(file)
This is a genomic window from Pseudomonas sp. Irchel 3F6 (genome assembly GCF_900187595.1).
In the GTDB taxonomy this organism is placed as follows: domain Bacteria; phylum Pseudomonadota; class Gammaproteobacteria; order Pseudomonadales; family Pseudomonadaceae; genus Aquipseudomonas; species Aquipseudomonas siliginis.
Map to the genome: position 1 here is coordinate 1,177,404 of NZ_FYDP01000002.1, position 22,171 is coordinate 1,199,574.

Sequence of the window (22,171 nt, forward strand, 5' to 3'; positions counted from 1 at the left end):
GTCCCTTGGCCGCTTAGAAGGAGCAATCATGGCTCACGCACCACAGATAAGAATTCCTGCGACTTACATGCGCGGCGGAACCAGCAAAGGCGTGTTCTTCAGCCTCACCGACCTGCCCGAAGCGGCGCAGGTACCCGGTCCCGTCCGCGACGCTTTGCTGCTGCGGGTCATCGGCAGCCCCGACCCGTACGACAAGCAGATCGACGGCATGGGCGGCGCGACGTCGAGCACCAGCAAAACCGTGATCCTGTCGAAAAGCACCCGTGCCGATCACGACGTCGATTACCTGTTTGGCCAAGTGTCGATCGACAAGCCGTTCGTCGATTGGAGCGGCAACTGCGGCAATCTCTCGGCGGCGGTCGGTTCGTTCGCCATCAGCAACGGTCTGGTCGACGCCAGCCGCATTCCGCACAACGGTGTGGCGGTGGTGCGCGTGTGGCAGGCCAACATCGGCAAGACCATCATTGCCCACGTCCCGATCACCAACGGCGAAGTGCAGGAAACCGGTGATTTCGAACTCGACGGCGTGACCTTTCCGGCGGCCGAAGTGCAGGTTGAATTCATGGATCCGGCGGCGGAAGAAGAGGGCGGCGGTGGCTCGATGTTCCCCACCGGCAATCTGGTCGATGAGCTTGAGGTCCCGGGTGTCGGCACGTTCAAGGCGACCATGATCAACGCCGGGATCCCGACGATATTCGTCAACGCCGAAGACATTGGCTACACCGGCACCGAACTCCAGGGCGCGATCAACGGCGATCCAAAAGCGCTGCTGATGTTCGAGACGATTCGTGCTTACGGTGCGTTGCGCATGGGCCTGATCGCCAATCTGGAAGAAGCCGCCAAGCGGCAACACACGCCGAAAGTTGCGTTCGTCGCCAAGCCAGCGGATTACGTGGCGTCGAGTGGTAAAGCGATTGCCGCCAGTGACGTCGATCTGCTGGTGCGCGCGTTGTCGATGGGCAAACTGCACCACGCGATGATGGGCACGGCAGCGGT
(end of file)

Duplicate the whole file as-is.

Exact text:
This is a genomic window from Pseudomonas sp. Irchel 3F6 (genome assembly GCF_900187595.1).
In the GTDB taxonomy this organism is placed as follows: domain Bacteria; phylum Pseudomonadota; class Gammaproteobacteria; order Pseudomonadales; family Pseudomonadaceae; genus Aquipseudomonas; species Aquipseudomonas siliginis.
Map to the genome: position 1 here is coordinate 1,177,404 of NZ_FYDP01000002.1, position 22,171 is coordinate 1,199,574.

Sequence of the window (22,171 nt, forward strand, 5' to 3'; positions counted from 1 at the left end):
GTCCCTTGGCCGCTTAGAAGGAGCAATCATGGCTCACGCACCACAGATAAGAATTCCTGCGACTTACATGCGCGGCGGAACCAGCAAAGGCGTGTTCTTCAGCCTCACCGACCTGCCCGAAGCGGCGCAGGTACCCGGTCCCGTCCGCGACGCTTTGCTGCTGCGGGTCATCGGCAGCCCCGACCCGTACGACAAGCAGATCGACGGCATGGGCGGCGCGACGTCGAGCACCAGCAAAACCGTGATCCTGTCGAAAAGCACCCGTGCCGATCACGACGTCGATTACCTGTTTGGCCAAGTGTCGATCGACAAGCCGTTCGTCGATTGGAGCGGCAACTGCGGCAATCTCTCGGCGGCGGTCGGTTCGTTCGCCATCAGCAACGGTCTGGTCGACGCCAGCCGCATTCCGCACAACGGTGTGGCGGTGGTGCGCGTGTGGCAGGCCAACATCGGCAAGACCATCATTGCCCACGTCCCGATCACCAACGGCGAAGTGCAGGAAACCGGTGATTTCGAACTCGACGGCGTGACCTTTCCGGCGGCCGAAGTGCAGGTTGAATTCATGGATCCGGCGGCGGAAGAAGAGGGCGGCGGTGGCTCGATGTTCCCCACCGGCAATCTGGTCGATGAGCTTGAGGTCCCGGGTGTCGGCACGTTCAAGGCGACCATGATCAACGCCGGGATCCCGACGATATTCGTCAACGCCGAAGACATTGGCTACACCGGCACCGAACTCCAGGGCGCGATCAACGGCGATCCAAAAGCGCTGCTGATGTTCGAGACGATTCGTGCTTACGGTGCGTTGCGCATGGGCCTGATCGCCAATCTGGAAGAAGCCGCCAAGCGGCAACACACGCCGAAAGTTGCGTTCGTCGCCAAGCCAGCGGATTACGTGGCGTCGAGTGGTAAAGCGATTGCCGCCAGTGACGTCGATCTGCTGGTGCGCGCGTTGTCGATGGGCAAACTGCACCACGCGATGATGGGCACGGCAGCGGT